Sorry about the pause in posting this – I have very little excuse (Except pandemic) because I have like 7+ chapters ahead already written.
Lina tried not to put too much weight on Jackson, but she felt like she had no energy at all left. She tried to force her mind to work, to come up with something to say. What had she been thinking about?
“When we – I need a book on Physics. A good one. And maybe I need to call our physics teacher. Mine, I mean. Or yours. If they —” She looked out. To either side of the plaza, the wave had left broken buildings and scorched-looking places. “If they survived? Is this-“
“BzzZzt. Dean. Dean, they say That was the first wave. The second one shouldn’t hit for more than 12 hours, and then another 8 after that. They don’t know how long before it wears itself out.”
“Direction?” Lina snapped.
“Dispatch. Which way will it go?”
Lina winced. She had just barked out orders at a police officer.
She had just saved a police officer’s life.
She had just bound a police officer to herself.
“Jackson? How many…?”
“Twelve. A good number, and fifteen is too, and you had us. 18 is too — not so much 20, though. You need at least one more.”
“I need…” She was too tired to glare. She tried anyway.
“Dean. Bzzt. Dean. They say a 90 percent chance it keeps going in the same direction.”
“Tell— could you. Could you ask them to ask the power plant — how much can they narrow it down in 10 hours? Because if I have to stop it at the plant,” she winced, “that’s going to be really hard, but if you guys, the emergency services, have, if you have,” she was going to be sick. “… you have 12 hours, say 10, to clear out everyone else from here, from this wedge that got hit? Then we can stop this again, here, in 12 hours. But they have to be sure, because otherwise we’re going to need a ride to the power plant and every non-Emergency-Services person you can get who is willing to lend me their power in a metaphysical and literal way and — Jackson, I haven’t — I haven’t pulled — haven’t —” She flailed a hand, not having the words. “I haven’t yet, have I?”
“Here.” He pulled something out of the grocery cart, unwrapped it, and pressed it in her hand. While she stared at it, he unearthed a soda. “That first. Everyone else,” he called out, “come get some food. What just happened took energy, and we’re going to need it again in under 12 hours. Come and get your food. If you’re in contact with other people around the city, let’s share some information, okay? We need to know everything we can.”
Officer Dean went back to talking into her radio. Lina ate the whatever — she didn’t taste it — and downed the soda. A moment later, she felt Dylan and Ethan near her.
Dylan cautiously put his hand over hers. “Remember how to disengage?” His voice was more gentle than she’d ever heard it.
“Yeah, I — yeah.” She looked at his hand on hers. “Ready to be the guinea pig?”
“Can’t it be one of the new ones?” His whine had no real push behind it. He knew why not already.
She told him anyway. “No, because you’ll come back even if I make it feel awful.”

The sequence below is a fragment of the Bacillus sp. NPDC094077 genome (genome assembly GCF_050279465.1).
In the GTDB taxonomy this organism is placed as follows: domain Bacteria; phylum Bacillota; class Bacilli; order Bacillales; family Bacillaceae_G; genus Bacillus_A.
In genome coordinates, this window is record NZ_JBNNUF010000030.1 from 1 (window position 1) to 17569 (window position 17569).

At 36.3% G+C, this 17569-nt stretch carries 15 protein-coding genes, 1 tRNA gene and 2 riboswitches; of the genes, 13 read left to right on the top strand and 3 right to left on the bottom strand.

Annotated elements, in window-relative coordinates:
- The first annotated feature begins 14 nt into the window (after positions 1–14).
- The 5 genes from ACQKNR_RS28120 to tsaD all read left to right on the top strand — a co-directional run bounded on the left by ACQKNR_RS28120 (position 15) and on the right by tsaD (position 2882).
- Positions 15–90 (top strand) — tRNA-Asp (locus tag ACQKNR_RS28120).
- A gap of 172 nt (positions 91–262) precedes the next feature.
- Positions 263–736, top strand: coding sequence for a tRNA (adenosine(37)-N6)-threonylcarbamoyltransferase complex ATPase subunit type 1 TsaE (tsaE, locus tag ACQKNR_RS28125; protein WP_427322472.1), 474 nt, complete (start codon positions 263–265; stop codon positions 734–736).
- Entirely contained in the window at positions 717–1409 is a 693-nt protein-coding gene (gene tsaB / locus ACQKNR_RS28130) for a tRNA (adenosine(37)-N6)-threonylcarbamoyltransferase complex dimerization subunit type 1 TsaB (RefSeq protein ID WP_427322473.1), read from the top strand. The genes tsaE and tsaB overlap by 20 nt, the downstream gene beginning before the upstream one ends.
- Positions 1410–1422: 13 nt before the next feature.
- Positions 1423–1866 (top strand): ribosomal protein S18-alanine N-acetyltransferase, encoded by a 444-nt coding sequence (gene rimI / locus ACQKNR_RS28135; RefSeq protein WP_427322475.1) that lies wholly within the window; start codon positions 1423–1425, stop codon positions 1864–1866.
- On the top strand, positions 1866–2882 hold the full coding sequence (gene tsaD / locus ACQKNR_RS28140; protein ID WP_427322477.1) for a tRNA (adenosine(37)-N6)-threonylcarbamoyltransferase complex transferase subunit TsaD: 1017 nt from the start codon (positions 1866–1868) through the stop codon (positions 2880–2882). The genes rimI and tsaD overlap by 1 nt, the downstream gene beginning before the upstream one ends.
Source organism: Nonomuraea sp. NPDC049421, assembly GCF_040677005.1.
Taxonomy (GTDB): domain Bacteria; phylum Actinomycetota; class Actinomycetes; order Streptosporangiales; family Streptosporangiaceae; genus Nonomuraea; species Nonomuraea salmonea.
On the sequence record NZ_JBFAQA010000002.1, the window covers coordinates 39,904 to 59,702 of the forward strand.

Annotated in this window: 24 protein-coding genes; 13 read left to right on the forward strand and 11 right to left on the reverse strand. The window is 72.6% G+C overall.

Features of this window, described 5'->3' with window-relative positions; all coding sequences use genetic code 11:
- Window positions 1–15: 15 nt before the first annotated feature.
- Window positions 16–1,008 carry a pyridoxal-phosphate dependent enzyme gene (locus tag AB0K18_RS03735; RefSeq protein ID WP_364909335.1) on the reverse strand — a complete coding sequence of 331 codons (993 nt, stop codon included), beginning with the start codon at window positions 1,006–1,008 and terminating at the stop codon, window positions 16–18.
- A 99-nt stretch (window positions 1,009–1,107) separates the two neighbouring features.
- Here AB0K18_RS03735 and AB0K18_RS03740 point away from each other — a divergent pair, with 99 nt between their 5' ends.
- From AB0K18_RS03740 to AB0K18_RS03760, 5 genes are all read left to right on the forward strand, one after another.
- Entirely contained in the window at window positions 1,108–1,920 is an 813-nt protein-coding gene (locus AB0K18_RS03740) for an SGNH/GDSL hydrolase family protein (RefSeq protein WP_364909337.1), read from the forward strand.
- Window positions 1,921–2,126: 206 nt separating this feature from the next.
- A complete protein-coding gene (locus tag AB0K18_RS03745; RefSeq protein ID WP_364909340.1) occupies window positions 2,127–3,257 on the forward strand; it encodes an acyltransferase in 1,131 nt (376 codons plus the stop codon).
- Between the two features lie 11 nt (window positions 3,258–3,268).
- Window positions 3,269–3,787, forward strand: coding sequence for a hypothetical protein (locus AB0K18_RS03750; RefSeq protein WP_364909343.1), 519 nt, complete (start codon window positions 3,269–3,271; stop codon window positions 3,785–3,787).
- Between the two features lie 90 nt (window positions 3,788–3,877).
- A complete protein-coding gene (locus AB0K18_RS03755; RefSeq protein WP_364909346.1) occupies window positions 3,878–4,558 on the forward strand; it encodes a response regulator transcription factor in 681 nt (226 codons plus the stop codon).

“…Shit. All right.”
This time, she found she could pull back much easier. She pulled out of Dylan and left him only with a small grunt. From there, it was easier — Ethan, and then the rest of this group of strangers.
When she came to herself again, the cashier — Asok— was looking at her. “You just saved our lives, didn’t you?”
“I’m pretty sure,” Dylan put in dryly, “she saved a lot more than just us. Look at the way it’s burnt out to either side there — that was going to keep going. Right up and around that hill and over it and straight on.”
“And she — and you — you stopped that? How?”
Lina held out her hand and floated a small force-bubble on her palm. “I make forcefields. The more people lend me their power, the bigger I can make them.”
“I heard you talking to the — to the officer. You think you can do more? Stop all of them?”
“I think I have to. But I’m going to need a lot of help. And rest.” She looked around. “If you can rest—”
“I got this.” Dylan stepped up on a car and shouted out. “Hey! Hey, that was just the first wave. Hey!” Most of the gathered people turned to look at him. He offered a hand to Lina and she took it, stepping up on to the car next to him. “This lady here, she just saved your lives and the lives of a lot more people, with your help. But the thing it, that was just the beginning. There’s going to be another wave like that in – in just under twelve hours. Okay? Everyone listening?”
Everyone was listening. Everyone was paying surprisingly rapt attention. They all looked scared off their asses.
Lina couldn’t fault them that; she was scared off her ass, too.
“Right. So the thing is, that means you all need to meet us back here in 11.5 hours.” He pulled his phone out of his pocket and checked it. “That’s going to be just after noon. Call it Twelve fifteen. If you need cab fare or, uh, there’s a Motel 6 right there, a place to stay for the night, I’m serious, just tell me and Ethan here. And if you’re willing to come back or think you might be, get Ethan or Jackson’s numbers there,” he pointed. “The four of us, we’ll get you set. Get some food out of the cart there, ’cause you just ran a marathon with your mind. I’m serious about all of that, so talk to Jackson, talk to Ethan, talk to me. The lady that just saved the city is going to sit down here – and no pictures. I’m serious. Come on folks, just ’cause there’s one officer here doesn’t mean we want photos of people who happened to be around a grocery store at midnight, do we?”
He jumped down and helped Lina back down.Want more?